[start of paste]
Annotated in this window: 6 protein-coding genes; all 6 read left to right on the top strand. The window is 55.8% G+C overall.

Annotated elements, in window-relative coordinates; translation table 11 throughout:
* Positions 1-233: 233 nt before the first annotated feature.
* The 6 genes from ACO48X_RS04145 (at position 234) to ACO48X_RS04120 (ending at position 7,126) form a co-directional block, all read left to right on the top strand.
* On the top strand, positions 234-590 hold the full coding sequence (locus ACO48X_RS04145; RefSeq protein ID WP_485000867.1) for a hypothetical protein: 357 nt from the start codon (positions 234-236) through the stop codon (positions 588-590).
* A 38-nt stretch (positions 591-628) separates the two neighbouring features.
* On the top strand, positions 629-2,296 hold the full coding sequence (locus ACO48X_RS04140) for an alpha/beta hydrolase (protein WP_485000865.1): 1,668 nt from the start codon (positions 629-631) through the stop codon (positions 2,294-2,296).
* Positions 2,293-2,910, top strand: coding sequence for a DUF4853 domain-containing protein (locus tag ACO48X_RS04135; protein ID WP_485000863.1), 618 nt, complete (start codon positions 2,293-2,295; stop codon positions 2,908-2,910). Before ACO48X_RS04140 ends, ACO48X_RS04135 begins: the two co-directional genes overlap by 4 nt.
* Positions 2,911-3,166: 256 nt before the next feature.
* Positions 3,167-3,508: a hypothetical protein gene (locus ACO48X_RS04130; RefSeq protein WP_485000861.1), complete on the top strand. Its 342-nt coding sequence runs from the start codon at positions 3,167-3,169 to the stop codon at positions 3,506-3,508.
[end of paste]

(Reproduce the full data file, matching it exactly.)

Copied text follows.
Annotated in this window: 6 protein-coding genes; all 6 read left to right on the top strand. The window is 55.8% G+C overall.

Annotated elements, in window-relative coordinates; translation table 11 throughout:
* Positions 1-233: 233 nt before the first annotated feature.
* The 6 genes from ACO48X_RS04145 (at position 234) to ACO48X_RS04120 (ending at position 7,126) form a co-directional block, all read left to right on the top strand.
* On the top strand, positions 234-590 hold the full coding sequence (locus ACO48X_RS04145; RefSeq protein ID WP_485000867.1) for a hypothetical protein: 357 nt from the start codon (positions 234-236) through the stop codon (positions 588-590).
* A 38-nt stretch (positions 591-628) separates the two neighbouring features.
* On the top strand, positions 629-2,296 hold the full coding sequence (locus ACO48X_RS04140) for an alpha/beta hydrolase (protein WP_485000865.1): 1,668 nt from the start codon (positions 629-631) through the stop codon (positions 2,294-2,296).
* Positions 2,293-2,910, top strand: coding sequence for a DUF4853 domain-containing protein (locus tag ACO48X_RS04135; protein ID WP_485000863.1), 618 nt, complete (start codon positions 2,293-2,295; stop codon positions 2,908-2,910). Before ACO48X_RS04140 ends, ACO48X_RS04135 begins: the two co-directional genes overlap by 4 nt.
* Positions 2,911-3,166: 256 nt before the next feature.
* Positions 3,167-3,508: a hypothetical protein gene (locus ACO48X_RS04130; RefSeq protein WP_485000861.1), complete on the top strand. Its 342-nt coding sequence runs from the start codon at positions 3,167-3,169 to the stop codon at positions 3,506-3,508.